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Welcome!

Pine Mountain Observatory, located 34 miles southeast of Bend, is perched atop a mountain at an elevation of 6,300 feet. The observatory’s location is well placed to make the most of the dark skies that the Eastern Oregon high desert provides.

The observatory is operated by the University of Oregon Department of Physics under a special use permit from the Deschutes National Forest. The observatory’s primary function is research and other astronomical observations, including basic and advanced scientific research. However education at all levels is also an important function and objective of the observatory.

The observatory is open to the public on Friday and Saturday nights from MEMORIAL DAY weekend through the last weekend in September. Private group and organization tours may be available during the week by advance appointment, however, these tours are now mostly limited to school and other educational groups. [Contact: Alton Luken, Operations Manager, Pine Mountain Observatory, ph. 541-382-8331, email aluken@uoregon.edu.] The mid-week tours are conducted by the same observatory staff and volunteer amateur astronomers who conduct the regular weekend tours. The observatory also conducts a research science camp during the summer, bringing astronomers and students from all around the Western U.S. to teach and participate in programs.

As noted on the “Volunteer” page, observatory tour guides provide assistance looking through a variety of different telescopes, from small portable scopes often used by amateurs, up to research-grade telescopes installed at PMO, including especially the 24-inch Cassegrain reflector which was installed at PMO 50 years ago, in 1967! Volunteer tour guides also educate visitors about the various sky objects observed, discuss current topics and technologies used in modern astronomy and cosmology, and answer visitor questions.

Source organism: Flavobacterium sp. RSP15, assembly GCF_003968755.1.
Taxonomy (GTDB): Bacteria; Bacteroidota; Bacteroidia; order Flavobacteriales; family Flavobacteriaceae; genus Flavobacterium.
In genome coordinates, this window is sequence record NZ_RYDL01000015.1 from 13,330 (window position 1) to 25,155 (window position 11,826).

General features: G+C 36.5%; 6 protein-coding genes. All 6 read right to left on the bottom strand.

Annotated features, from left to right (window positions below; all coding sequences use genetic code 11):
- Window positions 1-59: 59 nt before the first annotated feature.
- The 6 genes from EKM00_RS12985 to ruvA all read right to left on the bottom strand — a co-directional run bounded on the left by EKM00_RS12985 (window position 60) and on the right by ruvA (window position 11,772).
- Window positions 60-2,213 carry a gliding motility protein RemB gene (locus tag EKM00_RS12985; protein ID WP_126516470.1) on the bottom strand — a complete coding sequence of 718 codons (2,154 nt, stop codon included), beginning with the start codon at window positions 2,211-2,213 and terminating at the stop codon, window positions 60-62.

In addition to astronomy visitors, the public is able to utilize the adjacent Forest Service campground and lands for a number of recreational activities (for more information see Visiting). Some of these activities include: bird and wildlife watching, mountain biking, hang-gliding, hiking and horseback riding. Schools, scouts and other outdoor programs utilize the area for earth science classes in conjunction with the astronomy programs. On average, the observatory summer programs provide educational tours of the night skies for 2,000-plus visitors annually.

4 thoughts on “Info

  1. I am an amateur astro and solar imager from south-central New Mexico. I am planning to visit Oregon next year for the 2017 eclipse. My wife & I secured a bed & breakfast reservation in Bend. I am totally unfamiliar with the area since this will be our first trip to Oregon. From my internet research, I am guessing that Madras might be one of the better areas near Bend for viewing the eclipse. I am reaching out now to find out where astronomers and solar imagers may be meeting to view this eclipse. Since your observatory is not too far from Bend, I am contacting you for suggestions of where to set up and/or who to contact. I am more than willing to pay a fee or join a club as a remote member if this would facilitate my finding a good nearby location for the eclipse. Your response will be greatly appreciated.

    Best Regards

    1. Steve, we will be closed for the eclipse due to we are not on the path of totality.
      However I can suggest the Oregon Observatory at Sunriver and Goldendale Observatory.

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